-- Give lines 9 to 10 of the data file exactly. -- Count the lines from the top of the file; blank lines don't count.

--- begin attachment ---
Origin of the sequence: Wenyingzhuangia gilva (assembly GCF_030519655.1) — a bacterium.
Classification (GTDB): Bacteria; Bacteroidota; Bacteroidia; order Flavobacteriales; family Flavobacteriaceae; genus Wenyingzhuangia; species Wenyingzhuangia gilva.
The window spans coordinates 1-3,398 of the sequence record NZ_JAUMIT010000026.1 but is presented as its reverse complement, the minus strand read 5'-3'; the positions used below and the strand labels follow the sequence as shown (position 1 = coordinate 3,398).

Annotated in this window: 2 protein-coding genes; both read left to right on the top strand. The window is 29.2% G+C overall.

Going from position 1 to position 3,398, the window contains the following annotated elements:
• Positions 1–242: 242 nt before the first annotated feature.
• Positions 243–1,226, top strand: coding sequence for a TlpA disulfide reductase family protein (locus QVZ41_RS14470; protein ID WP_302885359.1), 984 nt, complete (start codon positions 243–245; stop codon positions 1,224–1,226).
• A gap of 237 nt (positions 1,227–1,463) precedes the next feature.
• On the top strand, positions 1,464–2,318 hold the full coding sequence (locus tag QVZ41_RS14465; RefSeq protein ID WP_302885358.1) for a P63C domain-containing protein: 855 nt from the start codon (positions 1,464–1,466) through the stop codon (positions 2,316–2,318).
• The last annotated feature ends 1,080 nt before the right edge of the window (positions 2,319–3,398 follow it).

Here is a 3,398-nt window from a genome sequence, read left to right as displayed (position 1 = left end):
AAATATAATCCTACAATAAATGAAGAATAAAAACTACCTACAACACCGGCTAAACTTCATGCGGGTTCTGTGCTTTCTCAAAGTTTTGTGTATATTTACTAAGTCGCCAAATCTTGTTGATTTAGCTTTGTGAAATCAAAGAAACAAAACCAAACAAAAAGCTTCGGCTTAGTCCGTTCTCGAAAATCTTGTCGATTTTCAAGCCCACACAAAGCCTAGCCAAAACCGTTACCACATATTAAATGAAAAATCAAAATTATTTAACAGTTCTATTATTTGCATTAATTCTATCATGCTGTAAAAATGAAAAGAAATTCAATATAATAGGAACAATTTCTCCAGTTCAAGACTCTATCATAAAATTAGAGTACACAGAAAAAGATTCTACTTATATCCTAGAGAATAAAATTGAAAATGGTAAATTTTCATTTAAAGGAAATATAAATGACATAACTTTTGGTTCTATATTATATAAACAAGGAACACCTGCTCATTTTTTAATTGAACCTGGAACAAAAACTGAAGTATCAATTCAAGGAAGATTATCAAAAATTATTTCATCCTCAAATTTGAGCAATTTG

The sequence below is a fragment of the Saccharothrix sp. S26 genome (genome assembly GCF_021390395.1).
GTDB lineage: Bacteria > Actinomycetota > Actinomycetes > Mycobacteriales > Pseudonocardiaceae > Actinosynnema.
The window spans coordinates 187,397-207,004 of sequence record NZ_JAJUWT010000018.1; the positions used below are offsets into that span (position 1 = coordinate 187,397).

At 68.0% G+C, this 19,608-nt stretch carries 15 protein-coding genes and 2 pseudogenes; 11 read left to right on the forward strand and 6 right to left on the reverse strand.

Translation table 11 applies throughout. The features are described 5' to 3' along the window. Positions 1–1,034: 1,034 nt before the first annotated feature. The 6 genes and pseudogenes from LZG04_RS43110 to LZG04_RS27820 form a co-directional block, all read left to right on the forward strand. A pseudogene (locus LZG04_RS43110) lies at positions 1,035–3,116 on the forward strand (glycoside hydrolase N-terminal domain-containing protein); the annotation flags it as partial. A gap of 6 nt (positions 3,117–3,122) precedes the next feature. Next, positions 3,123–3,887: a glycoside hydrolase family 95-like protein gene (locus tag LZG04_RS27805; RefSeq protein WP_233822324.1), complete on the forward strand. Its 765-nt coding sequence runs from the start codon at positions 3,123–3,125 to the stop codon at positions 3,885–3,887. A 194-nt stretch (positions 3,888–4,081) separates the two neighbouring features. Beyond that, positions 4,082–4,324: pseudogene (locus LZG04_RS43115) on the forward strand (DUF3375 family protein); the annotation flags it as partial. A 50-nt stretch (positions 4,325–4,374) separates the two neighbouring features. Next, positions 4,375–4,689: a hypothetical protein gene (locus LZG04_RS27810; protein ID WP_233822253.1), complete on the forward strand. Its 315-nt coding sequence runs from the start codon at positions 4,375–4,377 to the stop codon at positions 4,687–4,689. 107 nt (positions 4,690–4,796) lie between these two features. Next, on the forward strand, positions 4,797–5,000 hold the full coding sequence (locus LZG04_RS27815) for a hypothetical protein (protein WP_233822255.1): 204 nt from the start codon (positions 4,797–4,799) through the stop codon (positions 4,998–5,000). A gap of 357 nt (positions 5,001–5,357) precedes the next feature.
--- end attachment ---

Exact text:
• On the top strand, positions 1,464–2,318 hold the full coding sequence (locus tag QVZ41_RS14465; RefSeq protein ID WP_302885358.1) for a P63C domain-containing protein: 855 nt from the start codon (positions 1,464–1,466) through the stop codon (positions 2,316–2,318).
• The last annotated feature ends 1,080 nt before the right edge of the window (positions 2,319–3,398 follow it).